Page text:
Old habits die hard in America. And one habit that has been especially difficult for Americans to kick is our wide-ranging and unrelenting addiction to single-use consumer plastic.
What makes plastic so insidious, and quite frankly so disturbing as a pollutant, is its omnipresence and longevity in our environment. It’s in the land, it’s in the air, it’s in the water, and now, it’s in our bloodstream, in the form of micro-plastics (which are generally considered to be any form of plastic less than five millimeters in length). And it’s not going anywhere anytime soon. (It is said that a plastic grocery bag will remain in the environment for up to 500 years.)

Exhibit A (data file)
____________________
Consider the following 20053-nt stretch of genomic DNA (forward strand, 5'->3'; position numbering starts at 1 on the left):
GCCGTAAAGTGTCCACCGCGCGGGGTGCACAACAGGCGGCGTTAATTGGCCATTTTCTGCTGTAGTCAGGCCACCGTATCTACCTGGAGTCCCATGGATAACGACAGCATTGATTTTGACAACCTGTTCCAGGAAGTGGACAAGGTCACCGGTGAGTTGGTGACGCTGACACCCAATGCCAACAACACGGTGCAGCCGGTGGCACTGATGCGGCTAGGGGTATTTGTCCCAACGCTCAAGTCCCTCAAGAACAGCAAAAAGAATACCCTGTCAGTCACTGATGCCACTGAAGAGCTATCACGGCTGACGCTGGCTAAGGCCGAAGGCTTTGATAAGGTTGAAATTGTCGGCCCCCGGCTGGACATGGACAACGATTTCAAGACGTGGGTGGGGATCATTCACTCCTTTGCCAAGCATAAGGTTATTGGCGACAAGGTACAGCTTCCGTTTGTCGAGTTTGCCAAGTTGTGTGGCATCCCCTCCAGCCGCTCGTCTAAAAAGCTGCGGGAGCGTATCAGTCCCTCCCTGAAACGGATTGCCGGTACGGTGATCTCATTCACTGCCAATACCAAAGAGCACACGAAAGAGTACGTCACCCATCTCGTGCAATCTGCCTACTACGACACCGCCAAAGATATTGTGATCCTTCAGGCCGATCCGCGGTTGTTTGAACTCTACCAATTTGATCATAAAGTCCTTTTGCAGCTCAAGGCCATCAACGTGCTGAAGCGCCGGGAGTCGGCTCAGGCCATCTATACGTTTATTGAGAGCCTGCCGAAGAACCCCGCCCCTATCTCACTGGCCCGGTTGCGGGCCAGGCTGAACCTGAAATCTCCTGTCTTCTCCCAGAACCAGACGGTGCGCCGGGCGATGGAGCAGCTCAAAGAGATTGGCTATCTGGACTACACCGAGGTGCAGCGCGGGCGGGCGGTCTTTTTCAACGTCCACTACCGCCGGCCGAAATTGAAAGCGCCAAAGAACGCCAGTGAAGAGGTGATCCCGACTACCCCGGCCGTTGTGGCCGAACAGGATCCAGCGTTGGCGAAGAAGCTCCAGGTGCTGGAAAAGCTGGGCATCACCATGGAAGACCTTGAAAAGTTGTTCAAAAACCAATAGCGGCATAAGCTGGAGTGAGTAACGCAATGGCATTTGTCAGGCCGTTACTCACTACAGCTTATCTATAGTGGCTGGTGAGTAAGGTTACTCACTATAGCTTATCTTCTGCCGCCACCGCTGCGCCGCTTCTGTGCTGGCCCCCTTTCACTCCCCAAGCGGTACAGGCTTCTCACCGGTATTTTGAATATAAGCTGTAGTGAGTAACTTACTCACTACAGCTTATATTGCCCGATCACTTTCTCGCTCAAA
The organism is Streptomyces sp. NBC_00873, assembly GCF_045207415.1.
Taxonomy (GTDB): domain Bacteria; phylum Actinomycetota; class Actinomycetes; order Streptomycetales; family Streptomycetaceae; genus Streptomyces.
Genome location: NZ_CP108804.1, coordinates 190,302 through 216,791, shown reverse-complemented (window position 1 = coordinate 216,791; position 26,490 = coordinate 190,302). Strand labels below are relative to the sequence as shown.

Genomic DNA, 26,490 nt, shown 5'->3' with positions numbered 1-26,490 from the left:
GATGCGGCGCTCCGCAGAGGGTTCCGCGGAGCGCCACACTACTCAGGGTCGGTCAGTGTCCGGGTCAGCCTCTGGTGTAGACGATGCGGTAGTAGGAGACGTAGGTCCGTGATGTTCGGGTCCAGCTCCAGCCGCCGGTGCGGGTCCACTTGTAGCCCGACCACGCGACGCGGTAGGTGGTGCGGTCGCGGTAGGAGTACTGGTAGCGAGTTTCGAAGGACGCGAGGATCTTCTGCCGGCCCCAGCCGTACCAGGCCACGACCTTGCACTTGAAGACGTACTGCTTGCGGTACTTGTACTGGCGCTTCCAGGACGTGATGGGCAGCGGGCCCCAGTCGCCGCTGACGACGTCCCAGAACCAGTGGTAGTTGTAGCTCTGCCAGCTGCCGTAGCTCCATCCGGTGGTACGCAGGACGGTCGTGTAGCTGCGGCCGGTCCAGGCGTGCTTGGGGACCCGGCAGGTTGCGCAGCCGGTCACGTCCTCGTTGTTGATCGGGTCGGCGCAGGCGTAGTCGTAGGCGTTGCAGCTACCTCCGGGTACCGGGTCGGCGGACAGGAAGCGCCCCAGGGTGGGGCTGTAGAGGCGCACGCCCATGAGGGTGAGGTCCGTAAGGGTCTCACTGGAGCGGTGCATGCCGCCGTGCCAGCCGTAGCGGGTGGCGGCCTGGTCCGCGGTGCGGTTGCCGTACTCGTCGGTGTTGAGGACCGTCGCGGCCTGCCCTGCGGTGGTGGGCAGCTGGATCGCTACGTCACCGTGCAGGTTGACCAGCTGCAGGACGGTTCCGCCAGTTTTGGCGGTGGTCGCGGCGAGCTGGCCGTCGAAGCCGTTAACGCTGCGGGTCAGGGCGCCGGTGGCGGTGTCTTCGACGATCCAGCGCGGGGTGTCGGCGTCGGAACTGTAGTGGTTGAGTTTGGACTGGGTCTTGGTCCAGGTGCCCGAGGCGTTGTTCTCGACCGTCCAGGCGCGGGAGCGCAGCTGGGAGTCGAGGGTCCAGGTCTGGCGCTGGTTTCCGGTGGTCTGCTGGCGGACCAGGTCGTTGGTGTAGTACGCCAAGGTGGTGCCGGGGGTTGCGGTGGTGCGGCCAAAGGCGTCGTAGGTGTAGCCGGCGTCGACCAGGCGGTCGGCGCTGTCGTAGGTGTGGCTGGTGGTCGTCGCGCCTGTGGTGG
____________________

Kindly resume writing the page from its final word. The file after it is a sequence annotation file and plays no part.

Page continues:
While plastic’s long-term effects on human health are still the subject of inquiry and debate, according to the Plastic Health Coalition, a research and advocacy alliance, we do know that micro-plastics disrupt endocrine function in humans, not unlike PFAs and other toxic chemicals. And it’s not just humans that fall prey to its poison. It’s been forecasted that by midcentury there will be more plastic by weight in our oceans than fish, a fact that augurs grave consequences for our fisheries and marine life. If that’s not enough, recent reports reveal the skies are now raining micro-plastics at a level much greater than previously thought. That fact alone should be enough to make the multitudes weep. Read more.